When will FastMatch exercise powers to force FXCM out of shareholding?

When will FastMatch and its shareholders BNY Mellon and Credit Suisse want to disassociate the prestigious ECN from FXCM and force its non-controlling minority shareholder out? The question is, exactly how much of FastMatch does FXCM really own, and how can it be valued?

fxcm

Almost five years have now passed since dynamic and highly regarded electronic communication network (ECN) FastMatch made its way to fruition, the product of a joint venture between Credit Suisse and FXCM.

At the time, one of its core tenets was to be able to manage market impact and lower execution costs when transacting FX spot interests, its structure including an equities crossing system which was the Credit Suisse Crossfinder matching engine.

Five years may not be very long when referring to the development cycles that occur with regard to new products and services in many commercial sectors, but within the electronic trading industry, especially on the non-bank institutional side, it is an eternity.

With FXCM now at its self-inflicted down-at-heel nadir, FastMatch, in which FXCM Inc (now Global Brokerage Inc) has held a non-controlling but large minority stake since its establishment, continues to fly the flag of high quality North American institutional trade execution prowess,  unineterrupted by the shadow that FXCM’s methodologies that were outed by the National Futures Association (NFA) recently.

The question is, with FXCM’s almost complete disintegration, and the reputational damage created by FXCM’s senior management which intentionally developed algorithmic systems that were operated by a market maker in which FXCM had an undisclosed interest in, in order to trade against its own customers and then take rebates from the market maker of up to 70% of revenues, where does this leave the high standing of FastMatch?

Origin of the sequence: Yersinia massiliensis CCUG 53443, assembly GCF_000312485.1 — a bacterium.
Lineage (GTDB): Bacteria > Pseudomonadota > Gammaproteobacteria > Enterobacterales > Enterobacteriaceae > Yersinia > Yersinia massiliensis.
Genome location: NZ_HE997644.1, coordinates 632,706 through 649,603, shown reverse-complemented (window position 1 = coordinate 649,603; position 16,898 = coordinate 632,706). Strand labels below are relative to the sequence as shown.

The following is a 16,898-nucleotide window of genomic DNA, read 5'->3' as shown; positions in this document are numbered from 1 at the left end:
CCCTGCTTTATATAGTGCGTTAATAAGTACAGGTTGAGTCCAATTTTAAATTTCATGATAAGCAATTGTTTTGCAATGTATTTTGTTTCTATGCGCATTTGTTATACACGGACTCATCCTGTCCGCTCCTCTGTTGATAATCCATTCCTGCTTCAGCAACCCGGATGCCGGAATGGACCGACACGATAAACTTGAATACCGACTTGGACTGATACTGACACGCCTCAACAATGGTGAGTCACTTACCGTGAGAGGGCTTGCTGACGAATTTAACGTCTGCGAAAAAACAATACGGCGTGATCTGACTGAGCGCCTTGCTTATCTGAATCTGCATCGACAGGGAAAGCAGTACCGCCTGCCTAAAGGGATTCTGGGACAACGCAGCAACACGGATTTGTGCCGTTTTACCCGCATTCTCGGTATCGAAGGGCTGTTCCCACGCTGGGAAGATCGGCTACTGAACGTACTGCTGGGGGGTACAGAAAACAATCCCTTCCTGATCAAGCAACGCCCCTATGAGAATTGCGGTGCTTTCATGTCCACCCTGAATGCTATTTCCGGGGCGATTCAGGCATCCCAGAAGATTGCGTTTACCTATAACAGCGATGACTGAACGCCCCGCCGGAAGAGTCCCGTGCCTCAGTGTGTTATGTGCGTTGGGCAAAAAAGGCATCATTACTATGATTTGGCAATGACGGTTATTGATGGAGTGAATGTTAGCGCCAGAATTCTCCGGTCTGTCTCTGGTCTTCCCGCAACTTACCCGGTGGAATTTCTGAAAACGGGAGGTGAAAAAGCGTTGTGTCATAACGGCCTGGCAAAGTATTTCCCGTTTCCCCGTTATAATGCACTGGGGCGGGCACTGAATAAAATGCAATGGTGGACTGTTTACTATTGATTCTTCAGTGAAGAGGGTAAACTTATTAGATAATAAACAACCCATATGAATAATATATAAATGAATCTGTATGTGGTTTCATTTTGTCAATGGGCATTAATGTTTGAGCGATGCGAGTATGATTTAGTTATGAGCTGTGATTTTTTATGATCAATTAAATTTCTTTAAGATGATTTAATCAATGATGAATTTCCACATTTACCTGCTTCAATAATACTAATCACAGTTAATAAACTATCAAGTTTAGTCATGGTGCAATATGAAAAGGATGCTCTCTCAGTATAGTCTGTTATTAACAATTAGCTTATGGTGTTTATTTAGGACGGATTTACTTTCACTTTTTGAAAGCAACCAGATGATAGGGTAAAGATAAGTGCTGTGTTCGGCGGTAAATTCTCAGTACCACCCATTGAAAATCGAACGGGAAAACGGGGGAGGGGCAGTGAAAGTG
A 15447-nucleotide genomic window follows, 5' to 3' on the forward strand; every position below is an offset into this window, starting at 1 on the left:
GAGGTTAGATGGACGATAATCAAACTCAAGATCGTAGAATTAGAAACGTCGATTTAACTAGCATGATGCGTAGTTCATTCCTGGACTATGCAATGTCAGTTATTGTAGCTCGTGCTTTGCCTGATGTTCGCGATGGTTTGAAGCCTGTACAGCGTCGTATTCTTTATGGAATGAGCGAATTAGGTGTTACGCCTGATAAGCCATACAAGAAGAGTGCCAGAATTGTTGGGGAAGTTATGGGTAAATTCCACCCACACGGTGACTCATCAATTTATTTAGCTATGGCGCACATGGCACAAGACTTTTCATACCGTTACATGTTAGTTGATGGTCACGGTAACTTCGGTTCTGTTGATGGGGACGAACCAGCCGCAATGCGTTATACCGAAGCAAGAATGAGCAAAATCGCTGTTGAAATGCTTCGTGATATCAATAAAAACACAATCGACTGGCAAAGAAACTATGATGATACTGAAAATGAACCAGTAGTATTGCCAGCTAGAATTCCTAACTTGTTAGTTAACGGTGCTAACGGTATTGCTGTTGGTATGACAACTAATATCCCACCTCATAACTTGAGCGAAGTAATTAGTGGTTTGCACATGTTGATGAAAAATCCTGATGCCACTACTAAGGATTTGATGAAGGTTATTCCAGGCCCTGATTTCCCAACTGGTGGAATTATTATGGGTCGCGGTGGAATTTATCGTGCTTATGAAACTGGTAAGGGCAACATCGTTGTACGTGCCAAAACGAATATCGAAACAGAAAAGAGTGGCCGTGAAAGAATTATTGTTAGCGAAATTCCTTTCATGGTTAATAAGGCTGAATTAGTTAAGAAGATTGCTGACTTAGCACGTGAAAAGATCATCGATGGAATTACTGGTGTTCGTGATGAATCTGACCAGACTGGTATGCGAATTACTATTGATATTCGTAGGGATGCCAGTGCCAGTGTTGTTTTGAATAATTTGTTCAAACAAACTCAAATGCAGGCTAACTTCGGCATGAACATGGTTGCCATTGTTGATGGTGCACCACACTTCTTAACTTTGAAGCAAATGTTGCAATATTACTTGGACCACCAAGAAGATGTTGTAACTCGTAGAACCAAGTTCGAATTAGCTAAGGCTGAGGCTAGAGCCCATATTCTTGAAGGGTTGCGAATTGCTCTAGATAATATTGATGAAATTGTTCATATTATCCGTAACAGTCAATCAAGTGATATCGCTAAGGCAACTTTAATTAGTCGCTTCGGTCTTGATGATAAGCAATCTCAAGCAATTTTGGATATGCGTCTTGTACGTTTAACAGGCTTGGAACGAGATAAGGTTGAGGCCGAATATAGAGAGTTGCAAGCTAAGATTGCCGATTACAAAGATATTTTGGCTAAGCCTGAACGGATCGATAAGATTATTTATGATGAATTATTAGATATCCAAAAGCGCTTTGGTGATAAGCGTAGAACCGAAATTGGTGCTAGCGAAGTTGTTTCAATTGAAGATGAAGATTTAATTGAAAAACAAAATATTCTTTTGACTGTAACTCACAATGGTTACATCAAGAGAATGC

Unlike most of the OTC FX brokerages which begin their operations in the retail sector and then soon after realize that there is money to be made by selling a price feed to smaller brokerages and misleadingly adorning themselves with the institutional liquidity provider moniker, FastMatch was the product of a genuine partnership between institutional leaders and major Tier 1 banks.

Thus, the company has attracted the attention of some of Chicago’s large electronic listed derivatives venues in plans to acquire it for substantial sums.

Very recently, ICE, one of Chicago’s most prominent listed derivatives and futures venues, attempted to buy FastMatch from its shareholders who at the time were just itself, FXCM and Credit Suisse, for between $200 million and $250 million.

This not only represents the exchange sector’s will to invest substantially in gaining a presence in the OTC sector, but also shows that rather than lobbying the regulators in order to impose laws on it as they have done with many other regions with a large OTC derivatives industry in order to attempt to force the providers down and regain their retail business organically, ICE was interested in actually taking the business on as a going concern and was equally prepared to pay for it.

Led by the astute and urbane Dmitry Galinov from the outset, the company is well positioned as a prestigious ECN in New York, and with the buying in by BNY Mellon which joined existing shareholders Credit Suisse and FXCM in 2015, the longevity and elevation away from the retail shops was further cast in stone.